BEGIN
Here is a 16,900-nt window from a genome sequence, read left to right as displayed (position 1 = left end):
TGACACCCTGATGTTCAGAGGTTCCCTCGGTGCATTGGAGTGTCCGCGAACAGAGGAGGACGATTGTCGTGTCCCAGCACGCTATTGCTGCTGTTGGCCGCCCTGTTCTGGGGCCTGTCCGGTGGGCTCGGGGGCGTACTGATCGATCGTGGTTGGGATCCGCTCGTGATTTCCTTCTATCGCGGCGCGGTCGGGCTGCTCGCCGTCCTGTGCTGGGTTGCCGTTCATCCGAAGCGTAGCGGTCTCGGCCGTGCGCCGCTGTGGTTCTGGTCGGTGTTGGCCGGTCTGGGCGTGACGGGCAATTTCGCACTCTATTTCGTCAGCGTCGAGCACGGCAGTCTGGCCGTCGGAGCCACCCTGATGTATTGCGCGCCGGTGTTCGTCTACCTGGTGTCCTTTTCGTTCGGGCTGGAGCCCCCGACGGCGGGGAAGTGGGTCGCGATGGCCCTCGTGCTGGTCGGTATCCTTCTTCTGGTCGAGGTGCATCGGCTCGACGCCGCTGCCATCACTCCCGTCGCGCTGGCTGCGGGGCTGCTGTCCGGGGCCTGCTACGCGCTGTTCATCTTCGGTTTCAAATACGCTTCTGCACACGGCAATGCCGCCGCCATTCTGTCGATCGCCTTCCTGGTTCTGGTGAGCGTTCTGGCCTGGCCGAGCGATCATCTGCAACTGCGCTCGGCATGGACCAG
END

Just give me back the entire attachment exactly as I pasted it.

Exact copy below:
Here is a 16,900-nt window from a genome sequence, read left to right as displayed (position 1 = left end):
TGACACCCTGATGTTCAGAGGTTCCCTCGGTGCATTGGAGTGTCCGCGAACAGAGGAGGACGATTGTCGTGTCCCAGCACGCTATTGCTGCTGTTGGCCGCCCTGTTCTGGGGCCTGTCCGGTGGGCTCGGGGGCGTACTGATCGATCGTGGTTGGGATCCGCTCGTGATTTCCTTCTATCGCGGCGCGGTCGGGCTGCTCGCCGTCCTGTGCTGGGTTGCCGTTCATCCGAAGCGTAGCGGTCTCGGCCGTGCGCCGCTGTGGTTCTGGTCGGTGTTGGCCGGTCTGGGCGTGACGGGCAATTTCGCACTCTATTTCGTCAGCGTCGAGCACGGCAGTCTGGCCGTCGGAGCCACCCTGATGTATTGCGCGCCGGTGTTCGTCTACCTGGTGTCCTTTTCGTTCGGGCTGGAGCCCCCGACGGCGGGGAAGTGGGTCGCGATGGCCCTCGTGCTGGTCGGTATCCTTCTTCTGGTCGAGGTGCATCGGCTCGACGCCGCTGCCATCACTCCCGTCGCGCTGGCTGCGGGGCTGCTGTCCGGGGCCTGCTACGCGCTGTTCATCTTCGGTTTCAAATACGCTTCTGCACACGGCAATGCCGCCGCCATTCTGTCGATCGCCTTCCTGGTTCTGGTGAGCGTTCTGGCCTGGCCGAGCGATCATCTGCAACTGCGCTCGGCATGGACCAG